Influencers often make products look desirable and necessary when there are other items that the average household already has that can be used in lieu of these influencer-advertised products. For instance, the popular Stanley Tumbler is no different than an average water bottle, an item that most people have in their houses already. This is especially true since the VSCO girl trend a few years ago caused HydroFlask water bottles to go viral. Chances are, the same people that bought those water bottles a few years ago are the people buying the newly viral Stanley Tumblers now. Thus, viewers following the trends advertised by lifestyle TikTokers, such as the current minimalist aesthetic, might fuel overconsumption. 

The minimalist lifestyle has become significant in consumer culture and increasingly trendy on TikTok over the past year. Minimalism often features a monochromatic color scheme and lack of clutter, both of which are very noticeable in Caruso and Mae’s homes and TikTok content. In every video, a variety of exclusively beige, light pink and white products are featured. Every part of Caruso and Mae’s homes that are featured in their TikToks are pristine and flawless. By choosing to only include products and parts of their homes that go along with the attractive minimalist aesthetic, influencers adhere to the current minimalism trend which increases their popularity. At the same time, they advertise a flawless and aesthetically pleasing lifestyle that viewers want to model their own lives after. By creating their TikToks in a way that exclusively features this aesthetic, lifestyle TikTokers are able to convince their viewers that they too should implement a monochromatic and organized aesthetic into their home by purchasing the recommended products.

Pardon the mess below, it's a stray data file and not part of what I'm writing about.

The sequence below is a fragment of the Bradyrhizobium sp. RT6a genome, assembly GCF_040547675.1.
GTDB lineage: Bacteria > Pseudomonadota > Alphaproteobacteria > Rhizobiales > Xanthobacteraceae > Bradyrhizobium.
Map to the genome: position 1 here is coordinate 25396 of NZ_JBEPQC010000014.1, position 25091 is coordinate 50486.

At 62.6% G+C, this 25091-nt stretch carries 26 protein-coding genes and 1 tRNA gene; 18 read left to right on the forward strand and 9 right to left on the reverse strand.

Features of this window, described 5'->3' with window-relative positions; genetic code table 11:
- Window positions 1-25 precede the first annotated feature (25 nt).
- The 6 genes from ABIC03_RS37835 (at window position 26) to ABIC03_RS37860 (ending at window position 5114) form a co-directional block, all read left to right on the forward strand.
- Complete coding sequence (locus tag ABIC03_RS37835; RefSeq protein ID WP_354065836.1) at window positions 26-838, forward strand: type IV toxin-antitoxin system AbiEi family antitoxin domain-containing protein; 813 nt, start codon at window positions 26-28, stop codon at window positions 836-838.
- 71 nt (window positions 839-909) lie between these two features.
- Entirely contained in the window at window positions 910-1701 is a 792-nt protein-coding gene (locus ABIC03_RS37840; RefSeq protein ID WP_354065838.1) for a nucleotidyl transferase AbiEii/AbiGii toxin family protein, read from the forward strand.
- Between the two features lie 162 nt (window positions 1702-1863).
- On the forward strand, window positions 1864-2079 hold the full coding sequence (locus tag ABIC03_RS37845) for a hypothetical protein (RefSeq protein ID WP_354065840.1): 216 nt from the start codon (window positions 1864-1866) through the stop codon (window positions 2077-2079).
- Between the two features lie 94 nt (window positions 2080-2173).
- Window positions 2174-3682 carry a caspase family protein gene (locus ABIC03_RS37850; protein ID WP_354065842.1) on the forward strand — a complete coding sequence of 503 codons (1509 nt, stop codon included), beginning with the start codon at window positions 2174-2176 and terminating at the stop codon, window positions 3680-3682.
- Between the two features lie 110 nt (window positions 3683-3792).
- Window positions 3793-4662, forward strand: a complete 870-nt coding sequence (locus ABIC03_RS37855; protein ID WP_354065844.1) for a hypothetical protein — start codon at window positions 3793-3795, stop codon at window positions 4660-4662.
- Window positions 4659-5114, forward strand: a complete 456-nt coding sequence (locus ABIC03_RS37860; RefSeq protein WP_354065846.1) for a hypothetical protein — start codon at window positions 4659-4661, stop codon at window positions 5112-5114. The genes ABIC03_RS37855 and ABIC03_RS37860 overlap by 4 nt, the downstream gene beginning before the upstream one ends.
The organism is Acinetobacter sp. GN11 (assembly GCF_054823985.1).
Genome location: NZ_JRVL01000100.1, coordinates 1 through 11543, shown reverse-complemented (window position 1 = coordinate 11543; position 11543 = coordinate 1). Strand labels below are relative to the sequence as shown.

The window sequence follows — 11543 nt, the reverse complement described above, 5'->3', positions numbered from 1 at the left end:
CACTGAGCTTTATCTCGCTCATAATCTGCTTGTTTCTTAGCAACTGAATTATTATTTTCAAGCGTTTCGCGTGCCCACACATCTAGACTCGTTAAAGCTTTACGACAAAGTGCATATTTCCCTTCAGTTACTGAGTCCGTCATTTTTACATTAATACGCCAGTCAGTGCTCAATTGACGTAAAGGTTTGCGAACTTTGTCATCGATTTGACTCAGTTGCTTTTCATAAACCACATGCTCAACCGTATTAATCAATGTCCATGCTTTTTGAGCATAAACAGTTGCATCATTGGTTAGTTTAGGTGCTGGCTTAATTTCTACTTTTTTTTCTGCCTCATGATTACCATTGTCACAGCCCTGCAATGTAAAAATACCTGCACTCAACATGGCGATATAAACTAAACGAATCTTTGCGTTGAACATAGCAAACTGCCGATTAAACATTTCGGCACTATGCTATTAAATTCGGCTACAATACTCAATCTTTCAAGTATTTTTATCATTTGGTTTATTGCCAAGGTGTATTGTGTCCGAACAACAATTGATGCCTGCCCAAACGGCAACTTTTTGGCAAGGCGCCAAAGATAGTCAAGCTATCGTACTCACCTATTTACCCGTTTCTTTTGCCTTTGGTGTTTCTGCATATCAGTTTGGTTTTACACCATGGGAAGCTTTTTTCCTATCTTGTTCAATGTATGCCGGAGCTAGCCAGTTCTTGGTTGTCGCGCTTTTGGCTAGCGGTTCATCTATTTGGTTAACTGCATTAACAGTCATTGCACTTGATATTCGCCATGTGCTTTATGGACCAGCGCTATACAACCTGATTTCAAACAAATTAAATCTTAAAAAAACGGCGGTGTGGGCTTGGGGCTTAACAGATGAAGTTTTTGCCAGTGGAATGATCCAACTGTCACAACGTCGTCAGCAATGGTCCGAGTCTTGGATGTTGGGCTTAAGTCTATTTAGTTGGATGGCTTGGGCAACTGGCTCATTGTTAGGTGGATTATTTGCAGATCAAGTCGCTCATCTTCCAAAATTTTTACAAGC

TikTok is an excellent medium for advertising due to the customer engagement marketing strategy that is used by influencers. Consumers rely heavily on reviews to decide whether they should make a purchase or not which explains why social media marketing has skyrocketed in popularity. What is designed to appear as authentic reviews and experiences shared by creators is an extremely effective way to advertise a product. Whether the review is actually authentic is often a mystery. Viewers often debate influencers’ motivations behind recommending a product, wondering if they actually use it or are just getting paid. Despite this suspected inauthenticity, the customer engagement influencers elicit through their recommendations has become a driving force in overconsumption.

The main purpose of lifestyle TikTokers’ content is to share their personal experiences and opinions on whether or not their viewers should buy a certain product and adopt a certain way of life. Since customer engagement is a key component in successful advertising, TikTok content that praises certain products is a majorly persuasive marketing strategy. Influencers like Caruso and Mae always appear very authentic and truthful when explaining why their viewers need to purchase a product. As long as it appears that they are authentic, whether they’re actually telling the truth doesn’t matter. It is already effective.

Despite researching and learning so much about this, I personally continue to contribute to the problem. I’d be embarrassed to admit how many things I’ve bought on Amazon because it was recommended to me on TikTok. Going forward, I definitely want to try to think more before I buy, and I encourage you to do the same. Ask the question of whether or not you really need that new water bottle, aesthetic piece of decor, etc. 

Courtney Glazer

Northeastern '26

Courtney Glazer is a second year student at Northeastern university with a combined major of Media and Screen Studies and English and a minor in Brand Management. She is passionate about writing honest, creative works for Her Campus.